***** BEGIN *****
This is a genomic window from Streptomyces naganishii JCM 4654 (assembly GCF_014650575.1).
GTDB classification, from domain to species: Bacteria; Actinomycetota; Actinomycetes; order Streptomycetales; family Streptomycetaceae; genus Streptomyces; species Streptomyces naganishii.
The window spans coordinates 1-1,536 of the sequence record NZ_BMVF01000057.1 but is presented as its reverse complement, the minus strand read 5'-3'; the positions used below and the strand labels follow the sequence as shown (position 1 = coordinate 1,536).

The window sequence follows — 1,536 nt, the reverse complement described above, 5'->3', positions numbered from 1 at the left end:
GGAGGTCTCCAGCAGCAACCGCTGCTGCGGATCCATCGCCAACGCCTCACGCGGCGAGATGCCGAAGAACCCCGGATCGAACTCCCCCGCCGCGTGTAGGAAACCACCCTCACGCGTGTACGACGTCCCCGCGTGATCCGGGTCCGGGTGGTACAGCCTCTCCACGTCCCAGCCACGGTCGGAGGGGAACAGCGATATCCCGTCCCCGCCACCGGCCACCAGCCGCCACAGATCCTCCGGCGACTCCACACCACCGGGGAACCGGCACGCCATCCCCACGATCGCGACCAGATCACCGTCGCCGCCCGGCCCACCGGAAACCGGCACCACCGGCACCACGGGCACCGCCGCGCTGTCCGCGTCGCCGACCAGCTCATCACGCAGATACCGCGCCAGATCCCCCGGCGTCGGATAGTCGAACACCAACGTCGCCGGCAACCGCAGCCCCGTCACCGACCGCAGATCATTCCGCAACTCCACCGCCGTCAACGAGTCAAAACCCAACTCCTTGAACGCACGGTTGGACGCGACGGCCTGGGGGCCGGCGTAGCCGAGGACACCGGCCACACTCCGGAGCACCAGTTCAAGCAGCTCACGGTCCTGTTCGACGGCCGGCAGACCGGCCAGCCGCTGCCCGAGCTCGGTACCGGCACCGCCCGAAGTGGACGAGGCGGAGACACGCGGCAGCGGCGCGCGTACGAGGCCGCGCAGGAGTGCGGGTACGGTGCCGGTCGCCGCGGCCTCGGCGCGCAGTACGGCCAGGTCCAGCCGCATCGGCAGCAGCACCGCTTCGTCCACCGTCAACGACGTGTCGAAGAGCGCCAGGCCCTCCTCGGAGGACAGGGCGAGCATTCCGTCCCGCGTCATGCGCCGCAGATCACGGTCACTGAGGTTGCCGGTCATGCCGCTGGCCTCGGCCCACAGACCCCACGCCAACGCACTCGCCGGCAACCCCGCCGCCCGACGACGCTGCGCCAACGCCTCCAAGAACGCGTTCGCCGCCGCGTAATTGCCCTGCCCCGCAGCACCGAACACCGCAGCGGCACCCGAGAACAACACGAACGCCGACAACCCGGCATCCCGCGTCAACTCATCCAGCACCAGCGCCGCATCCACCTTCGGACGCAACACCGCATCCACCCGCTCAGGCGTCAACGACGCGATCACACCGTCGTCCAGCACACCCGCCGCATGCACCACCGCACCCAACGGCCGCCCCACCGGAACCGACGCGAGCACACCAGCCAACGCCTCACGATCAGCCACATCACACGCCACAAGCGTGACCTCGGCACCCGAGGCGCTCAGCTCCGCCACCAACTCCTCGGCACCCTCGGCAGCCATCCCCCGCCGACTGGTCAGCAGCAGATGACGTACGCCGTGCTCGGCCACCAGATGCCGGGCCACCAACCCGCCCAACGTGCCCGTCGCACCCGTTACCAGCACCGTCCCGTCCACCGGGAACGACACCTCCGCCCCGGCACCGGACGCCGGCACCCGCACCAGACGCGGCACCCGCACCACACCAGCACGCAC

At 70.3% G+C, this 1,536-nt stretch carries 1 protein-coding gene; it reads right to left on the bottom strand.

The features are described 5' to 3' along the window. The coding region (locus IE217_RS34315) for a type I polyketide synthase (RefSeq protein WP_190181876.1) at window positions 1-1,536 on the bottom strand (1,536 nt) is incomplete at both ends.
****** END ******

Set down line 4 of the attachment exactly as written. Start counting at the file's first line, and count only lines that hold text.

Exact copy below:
The window sequence follows — 1,536 nt, the reverse complement described above, 5'->3', positions numbered from 1 at the left end: